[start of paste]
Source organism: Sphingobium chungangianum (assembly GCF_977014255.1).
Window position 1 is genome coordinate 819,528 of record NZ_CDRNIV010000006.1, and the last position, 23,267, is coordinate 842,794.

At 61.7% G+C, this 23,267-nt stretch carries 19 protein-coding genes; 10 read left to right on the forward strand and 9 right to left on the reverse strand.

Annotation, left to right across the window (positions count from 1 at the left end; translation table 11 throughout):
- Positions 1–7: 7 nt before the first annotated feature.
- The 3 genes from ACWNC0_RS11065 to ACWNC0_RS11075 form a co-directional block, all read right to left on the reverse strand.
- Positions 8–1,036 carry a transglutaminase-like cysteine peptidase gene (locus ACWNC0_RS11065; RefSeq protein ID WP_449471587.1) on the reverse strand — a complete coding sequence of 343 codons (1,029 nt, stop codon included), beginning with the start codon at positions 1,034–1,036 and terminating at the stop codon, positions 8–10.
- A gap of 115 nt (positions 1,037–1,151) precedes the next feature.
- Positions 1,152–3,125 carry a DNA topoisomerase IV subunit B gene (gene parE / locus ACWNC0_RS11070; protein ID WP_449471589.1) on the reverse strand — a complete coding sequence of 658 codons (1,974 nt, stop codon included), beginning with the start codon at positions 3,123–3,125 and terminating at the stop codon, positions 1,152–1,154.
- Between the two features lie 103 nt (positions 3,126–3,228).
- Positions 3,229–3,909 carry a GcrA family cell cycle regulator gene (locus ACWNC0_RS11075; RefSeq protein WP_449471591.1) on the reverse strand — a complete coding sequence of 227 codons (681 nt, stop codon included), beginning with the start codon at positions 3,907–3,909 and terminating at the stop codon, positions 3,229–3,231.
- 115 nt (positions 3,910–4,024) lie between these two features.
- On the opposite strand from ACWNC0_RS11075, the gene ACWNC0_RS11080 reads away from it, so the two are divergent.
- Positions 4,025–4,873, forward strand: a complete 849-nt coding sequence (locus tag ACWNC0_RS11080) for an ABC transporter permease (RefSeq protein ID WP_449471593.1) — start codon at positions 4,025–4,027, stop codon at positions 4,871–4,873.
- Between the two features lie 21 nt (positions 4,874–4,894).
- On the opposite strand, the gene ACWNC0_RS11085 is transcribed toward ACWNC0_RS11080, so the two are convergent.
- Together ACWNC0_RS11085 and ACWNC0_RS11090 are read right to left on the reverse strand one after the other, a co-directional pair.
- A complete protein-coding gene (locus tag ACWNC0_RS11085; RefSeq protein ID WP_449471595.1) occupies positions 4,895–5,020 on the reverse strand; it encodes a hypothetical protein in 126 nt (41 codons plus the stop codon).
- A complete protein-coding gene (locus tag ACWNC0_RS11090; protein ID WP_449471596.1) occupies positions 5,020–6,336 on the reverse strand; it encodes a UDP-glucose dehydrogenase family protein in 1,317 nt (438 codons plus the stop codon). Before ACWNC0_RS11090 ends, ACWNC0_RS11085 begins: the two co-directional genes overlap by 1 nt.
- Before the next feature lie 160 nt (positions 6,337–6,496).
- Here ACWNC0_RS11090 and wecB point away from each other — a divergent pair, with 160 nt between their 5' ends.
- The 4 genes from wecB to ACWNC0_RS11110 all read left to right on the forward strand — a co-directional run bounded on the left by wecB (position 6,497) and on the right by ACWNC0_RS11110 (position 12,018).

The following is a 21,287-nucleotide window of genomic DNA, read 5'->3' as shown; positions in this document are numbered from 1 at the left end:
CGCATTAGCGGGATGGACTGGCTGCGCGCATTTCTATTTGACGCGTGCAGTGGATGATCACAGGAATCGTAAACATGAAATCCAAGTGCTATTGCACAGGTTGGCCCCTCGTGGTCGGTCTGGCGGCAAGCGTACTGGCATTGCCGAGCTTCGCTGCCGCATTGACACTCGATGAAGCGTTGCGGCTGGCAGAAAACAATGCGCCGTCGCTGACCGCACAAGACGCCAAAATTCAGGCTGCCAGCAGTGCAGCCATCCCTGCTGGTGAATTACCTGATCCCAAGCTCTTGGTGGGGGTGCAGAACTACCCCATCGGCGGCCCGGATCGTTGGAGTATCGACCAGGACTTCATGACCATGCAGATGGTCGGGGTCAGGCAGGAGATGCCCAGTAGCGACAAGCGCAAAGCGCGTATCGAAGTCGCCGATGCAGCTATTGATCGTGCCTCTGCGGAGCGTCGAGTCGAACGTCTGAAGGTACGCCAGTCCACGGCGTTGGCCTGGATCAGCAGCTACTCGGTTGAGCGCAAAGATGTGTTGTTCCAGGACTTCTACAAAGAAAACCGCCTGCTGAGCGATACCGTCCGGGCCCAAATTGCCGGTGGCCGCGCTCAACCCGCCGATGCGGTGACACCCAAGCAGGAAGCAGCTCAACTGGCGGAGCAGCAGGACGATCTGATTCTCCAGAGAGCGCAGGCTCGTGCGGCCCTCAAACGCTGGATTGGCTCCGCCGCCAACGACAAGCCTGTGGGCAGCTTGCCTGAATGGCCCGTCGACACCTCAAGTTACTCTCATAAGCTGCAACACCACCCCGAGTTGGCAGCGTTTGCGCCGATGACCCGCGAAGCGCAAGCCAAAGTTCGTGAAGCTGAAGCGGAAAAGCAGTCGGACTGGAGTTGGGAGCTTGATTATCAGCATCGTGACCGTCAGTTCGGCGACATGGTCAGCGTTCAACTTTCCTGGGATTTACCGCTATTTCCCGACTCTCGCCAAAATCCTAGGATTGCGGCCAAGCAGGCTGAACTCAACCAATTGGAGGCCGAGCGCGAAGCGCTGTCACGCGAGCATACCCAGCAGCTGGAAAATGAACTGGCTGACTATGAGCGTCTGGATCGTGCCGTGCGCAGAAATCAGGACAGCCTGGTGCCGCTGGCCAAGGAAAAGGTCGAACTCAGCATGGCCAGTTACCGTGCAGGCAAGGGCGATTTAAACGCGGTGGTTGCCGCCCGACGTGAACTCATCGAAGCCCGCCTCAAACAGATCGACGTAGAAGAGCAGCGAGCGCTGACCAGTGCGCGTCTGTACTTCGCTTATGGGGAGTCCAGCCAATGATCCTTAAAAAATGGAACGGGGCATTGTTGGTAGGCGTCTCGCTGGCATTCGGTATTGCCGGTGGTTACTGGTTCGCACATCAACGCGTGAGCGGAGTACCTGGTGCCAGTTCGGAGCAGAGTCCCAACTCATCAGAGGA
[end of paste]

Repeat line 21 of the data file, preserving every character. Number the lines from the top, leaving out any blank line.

- Here ACWNC0_RS11090 and wecB point away from each other — a divergent pair, with 160 nt between their 5' ends.